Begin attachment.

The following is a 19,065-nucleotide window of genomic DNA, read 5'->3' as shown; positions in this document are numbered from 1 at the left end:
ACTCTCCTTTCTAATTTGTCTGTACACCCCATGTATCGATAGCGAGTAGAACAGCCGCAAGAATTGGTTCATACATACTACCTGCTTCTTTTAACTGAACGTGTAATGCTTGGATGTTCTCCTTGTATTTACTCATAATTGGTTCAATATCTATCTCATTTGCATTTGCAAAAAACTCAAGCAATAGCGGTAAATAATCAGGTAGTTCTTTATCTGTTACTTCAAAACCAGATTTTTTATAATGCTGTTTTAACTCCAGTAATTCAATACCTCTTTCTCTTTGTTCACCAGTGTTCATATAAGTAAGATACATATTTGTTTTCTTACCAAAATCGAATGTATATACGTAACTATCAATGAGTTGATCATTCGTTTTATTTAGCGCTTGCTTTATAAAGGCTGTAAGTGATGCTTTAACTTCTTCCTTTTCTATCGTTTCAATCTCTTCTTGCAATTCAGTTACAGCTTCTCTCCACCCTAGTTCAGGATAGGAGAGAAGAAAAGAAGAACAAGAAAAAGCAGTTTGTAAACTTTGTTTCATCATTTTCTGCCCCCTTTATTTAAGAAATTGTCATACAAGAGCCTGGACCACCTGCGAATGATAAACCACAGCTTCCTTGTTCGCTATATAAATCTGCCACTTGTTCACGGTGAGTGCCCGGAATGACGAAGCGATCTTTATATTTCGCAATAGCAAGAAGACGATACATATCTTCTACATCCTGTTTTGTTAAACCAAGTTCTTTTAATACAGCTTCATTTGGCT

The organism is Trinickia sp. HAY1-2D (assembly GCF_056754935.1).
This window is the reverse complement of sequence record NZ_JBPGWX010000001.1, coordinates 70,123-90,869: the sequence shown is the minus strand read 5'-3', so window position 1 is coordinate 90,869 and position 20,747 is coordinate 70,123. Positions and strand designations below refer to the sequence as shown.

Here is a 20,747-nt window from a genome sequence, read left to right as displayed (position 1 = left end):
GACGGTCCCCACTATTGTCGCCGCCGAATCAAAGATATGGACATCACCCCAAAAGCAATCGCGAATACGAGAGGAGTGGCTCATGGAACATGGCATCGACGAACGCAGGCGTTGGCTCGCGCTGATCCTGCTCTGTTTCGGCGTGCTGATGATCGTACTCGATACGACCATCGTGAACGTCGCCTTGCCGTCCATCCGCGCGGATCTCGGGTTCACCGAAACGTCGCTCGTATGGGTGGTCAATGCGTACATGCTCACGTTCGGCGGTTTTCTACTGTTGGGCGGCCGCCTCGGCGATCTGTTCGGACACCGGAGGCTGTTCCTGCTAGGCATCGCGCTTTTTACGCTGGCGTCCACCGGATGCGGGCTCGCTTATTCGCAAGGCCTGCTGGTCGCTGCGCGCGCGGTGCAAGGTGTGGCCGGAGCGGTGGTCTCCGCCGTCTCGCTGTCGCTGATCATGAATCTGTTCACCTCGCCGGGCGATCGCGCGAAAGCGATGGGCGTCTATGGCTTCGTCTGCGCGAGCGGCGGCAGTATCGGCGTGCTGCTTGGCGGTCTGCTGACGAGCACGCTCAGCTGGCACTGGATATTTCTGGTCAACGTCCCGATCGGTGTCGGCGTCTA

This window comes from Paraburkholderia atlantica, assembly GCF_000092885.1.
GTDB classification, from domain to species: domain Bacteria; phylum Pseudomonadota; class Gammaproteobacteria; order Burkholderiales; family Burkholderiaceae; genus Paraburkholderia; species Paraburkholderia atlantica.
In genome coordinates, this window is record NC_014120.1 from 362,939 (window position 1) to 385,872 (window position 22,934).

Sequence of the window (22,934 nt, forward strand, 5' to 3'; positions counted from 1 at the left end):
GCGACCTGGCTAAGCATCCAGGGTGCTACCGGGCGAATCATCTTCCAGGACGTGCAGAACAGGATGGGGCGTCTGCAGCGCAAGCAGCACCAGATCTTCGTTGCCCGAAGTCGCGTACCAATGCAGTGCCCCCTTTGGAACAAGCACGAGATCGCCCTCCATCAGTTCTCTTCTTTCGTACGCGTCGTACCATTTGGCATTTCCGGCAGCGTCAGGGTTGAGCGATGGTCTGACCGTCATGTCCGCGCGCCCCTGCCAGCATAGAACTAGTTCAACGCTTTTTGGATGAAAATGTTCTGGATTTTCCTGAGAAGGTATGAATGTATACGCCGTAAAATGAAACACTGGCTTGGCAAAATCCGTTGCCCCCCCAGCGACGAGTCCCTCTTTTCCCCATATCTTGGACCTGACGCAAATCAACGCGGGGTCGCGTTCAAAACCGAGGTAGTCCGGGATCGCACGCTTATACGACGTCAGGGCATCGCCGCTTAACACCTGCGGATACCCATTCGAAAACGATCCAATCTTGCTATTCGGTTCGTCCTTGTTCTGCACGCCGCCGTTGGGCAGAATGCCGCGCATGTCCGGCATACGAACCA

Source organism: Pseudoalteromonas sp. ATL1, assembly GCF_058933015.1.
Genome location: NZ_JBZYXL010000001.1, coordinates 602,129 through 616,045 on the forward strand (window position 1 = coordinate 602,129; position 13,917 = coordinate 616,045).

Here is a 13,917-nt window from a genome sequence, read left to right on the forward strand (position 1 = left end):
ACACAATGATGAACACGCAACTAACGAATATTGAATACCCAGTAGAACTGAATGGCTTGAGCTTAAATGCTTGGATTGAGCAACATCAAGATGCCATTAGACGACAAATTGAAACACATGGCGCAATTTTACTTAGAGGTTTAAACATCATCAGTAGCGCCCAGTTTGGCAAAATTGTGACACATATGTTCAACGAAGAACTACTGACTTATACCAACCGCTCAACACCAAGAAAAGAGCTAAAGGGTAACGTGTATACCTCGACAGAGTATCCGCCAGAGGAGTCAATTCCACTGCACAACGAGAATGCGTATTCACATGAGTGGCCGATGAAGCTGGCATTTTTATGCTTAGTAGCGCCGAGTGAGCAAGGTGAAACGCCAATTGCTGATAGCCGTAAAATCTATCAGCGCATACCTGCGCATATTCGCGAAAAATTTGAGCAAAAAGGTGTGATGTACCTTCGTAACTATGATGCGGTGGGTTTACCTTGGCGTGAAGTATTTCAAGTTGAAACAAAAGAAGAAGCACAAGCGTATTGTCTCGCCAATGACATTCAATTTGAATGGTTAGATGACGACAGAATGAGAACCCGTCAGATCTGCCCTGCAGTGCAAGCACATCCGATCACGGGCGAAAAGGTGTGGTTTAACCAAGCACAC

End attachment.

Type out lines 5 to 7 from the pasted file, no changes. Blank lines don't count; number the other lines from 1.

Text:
Here is a 20,747-nt window from a genome sequence, read left to right as displayed (position 1 = left end):
GACGGTCCCCACTATTGTCGCCGCCGAATCAAAGATATGGACATCACCCCAAAAGCAATCGCGAATACGAGAGGAGTGGCTCATGGAACATGGCATCGACGAACGCAGGCGTTGGCTCGCGCTGATCCTGCTCTGTTTCGGCGTGCTGATGATCGTACTCGATACGACCATCGTGAACGTCGCCTTGCCGTCCATCCGCGCGGATCTCGGGTTCACCGAAACGTCGCTCGTATGGGTGGTCAATGCGTACATGCTCACGTTCGGCGGTTTTCTACTGTTGGGCGGCCGCCTCGGCGATCTGTTCGGACACCGGAGGCTGTTCCTGCTAGGCATCGCGCTTTTTACGCTGGCGTCCACCGGATGCGGGCTCGCTTATTCGCAAGGCCTGCTGGTCGCTGCGCGCGCGGTGCAAGGTGTGGCCGGAGCGGTGGTCTCCGCCGTCTCGCTGTCGCTGATCATGAATCTGTTCACCTCGCCGGGCGATCGCGCGAAAGCGATGGGCGTCTATGGCTTCGTCTGCGCGAGCGGCGGCAGTATCGGCGTGCTGCTTGGCGGTCTGCTGACGAGCACGCTCAGCTGGCACTGGATATTTCTGGTCAACGTCCCGATCGGTGTCGGCGTCTA

This window comes from Paraburkholderia atlantica, assembly GCF_000092885.1.